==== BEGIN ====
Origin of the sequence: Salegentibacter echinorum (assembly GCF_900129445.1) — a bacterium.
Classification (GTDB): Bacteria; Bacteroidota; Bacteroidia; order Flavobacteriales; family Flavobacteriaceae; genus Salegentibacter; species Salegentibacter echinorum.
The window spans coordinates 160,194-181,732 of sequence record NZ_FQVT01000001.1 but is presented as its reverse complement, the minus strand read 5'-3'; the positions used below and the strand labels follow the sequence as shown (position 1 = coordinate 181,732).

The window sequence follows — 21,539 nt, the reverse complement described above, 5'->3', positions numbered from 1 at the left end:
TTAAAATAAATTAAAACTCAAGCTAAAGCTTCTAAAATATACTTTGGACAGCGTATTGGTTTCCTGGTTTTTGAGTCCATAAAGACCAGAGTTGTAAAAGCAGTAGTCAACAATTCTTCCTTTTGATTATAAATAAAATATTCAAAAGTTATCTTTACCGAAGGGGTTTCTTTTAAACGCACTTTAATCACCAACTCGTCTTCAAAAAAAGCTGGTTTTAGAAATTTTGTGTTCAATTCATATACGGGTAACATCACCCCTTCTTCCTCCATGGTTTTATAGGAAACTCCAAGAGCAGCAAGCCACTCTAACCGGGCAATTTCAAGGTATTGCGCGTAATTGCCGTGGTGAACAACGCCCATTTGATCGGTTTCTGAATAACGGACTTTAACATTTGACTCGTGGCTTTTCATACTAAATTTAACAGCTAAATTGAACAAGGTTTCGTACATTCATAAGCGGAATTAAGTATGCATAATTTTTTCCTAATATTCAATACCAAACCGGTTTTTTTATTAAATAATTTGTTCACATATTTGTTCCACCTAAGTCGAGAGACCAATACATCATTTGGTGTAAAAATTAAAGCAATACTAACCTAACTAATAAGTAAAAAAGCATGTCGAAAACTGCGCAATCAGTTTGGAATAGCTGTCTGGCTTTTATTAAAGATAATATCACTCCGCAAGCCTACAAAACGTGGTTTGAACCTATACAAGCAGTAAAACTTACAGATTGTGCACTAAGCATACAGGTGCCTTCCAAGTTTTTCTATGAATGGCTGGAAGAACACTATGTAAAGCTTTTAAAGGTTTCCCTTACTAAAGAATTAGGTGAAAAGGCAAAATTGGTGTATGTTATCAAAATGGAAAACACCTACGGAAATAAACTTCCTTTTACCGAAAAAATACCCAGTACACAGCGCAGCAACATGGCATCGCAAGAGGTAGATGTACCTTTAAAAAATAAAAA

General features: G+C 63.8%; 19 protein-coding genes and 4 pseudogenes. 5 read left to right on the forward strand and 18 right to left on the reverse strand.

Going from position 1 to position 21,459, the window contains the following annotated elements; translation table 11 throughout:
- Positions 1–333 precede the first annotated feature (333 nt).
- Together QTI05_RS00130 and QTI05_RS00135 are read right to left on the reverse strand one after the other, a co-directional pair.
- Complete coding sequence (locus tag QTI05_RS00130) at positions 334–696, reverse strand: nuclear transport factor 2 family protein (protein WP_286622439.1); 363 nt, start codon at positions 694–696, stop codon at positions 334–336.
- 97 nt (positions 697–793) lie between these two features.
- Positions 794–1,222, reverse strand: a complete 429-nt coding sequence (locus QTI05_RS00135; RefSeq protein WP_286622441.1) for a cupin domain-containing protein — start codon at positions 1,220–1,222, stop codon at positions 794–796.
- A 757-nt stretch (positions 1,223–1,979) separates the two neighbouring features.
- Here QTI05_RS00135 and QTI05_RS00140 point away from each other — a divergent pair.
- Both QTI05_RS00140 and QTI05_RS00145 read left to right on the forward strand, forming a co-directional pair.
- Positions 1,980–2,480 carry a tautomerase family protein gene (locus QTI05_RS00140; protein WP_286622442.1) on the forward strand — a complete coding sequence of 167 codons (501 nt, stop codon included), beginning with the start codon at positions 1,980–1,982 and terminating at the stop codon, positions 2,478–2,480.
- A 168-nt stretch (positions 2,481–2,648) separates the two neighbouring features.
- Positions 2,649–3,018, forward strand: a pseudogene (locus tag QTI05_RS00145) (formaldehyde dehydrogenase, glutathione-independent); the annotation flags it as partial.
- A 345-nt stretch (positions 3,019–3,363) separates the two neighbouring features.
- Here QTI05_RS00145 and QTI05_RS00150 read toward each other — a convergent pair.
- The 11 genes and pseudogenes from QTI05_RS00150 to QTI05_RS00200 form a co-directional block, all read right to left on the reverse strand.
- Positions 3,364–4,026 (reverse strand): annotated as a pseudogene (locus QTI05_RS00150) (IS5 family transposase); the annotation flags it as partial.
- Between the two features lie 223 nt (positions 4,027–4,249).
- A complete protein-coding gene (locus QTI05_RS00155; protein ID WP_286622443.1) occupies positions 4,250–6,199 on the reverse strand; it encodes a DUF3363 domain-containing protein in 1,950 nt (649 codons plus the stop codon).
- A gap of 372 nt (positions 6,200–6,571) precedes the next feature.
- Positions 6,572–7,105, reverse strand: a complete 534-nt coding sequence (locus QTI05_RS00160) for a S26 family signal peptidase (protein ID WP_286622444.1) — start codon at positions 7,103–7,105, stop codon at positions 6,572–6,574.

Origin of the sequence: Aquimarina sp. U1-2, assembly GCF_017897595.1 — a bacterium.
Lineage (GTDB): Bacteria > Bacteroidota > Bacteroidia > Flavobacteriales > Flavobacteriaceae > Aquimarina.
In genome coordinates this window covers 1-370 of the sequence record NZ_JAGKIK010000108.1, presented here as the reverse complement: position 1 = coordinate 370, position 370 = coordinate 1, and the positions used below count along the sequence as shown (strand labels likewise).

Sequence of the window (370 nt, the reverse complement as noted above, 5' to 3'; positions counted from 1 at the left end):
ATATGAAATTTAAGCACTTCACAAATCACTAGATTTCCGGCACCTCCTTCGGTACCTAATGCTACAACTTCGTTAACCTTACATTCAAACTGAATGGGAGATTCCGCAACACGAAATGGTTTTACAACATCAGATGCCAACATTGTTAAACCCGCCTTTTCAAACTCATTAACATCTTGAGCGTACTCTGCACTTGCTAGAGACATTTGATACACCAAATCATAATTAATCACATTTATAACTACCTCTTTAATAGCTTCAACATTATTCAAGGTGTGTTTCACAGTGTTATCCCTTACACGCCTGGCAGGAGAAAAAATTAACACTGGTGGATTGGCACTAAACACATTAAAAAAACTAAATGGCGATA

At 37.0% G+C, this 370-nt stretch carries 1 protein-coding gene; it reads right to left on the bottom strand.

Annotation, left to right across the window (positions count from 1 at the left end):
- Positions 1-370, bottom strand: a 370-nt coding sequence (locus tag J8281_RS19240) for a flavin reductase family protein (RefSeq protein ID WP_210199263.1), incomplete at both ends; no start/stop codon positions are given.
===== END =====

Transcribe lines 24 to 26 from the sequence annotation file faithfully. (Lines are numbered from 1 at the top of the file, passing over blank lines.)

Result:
- A complete protein-coding gene (locus QTI05_RS00155; protein ID WP_286622443.1) occupies positions 4,250–6,199 on the reverse strand; it encodes a DUF3363 domain-containing protein in 1,950 nt (649 codons plus the stop codon).
- A gap of 372 nt (positions 6,200–6,571) precedes the next feature.
- Positions 6,572–7,105, reverse strand: a complete 534-nt coding sequence (locus QTI05_RS00160) for a S26 family signal peptidase (protein ID WP_286622444.1) — start codon at positions 7,103–7,105, stop codon at positions 6,572–6,574.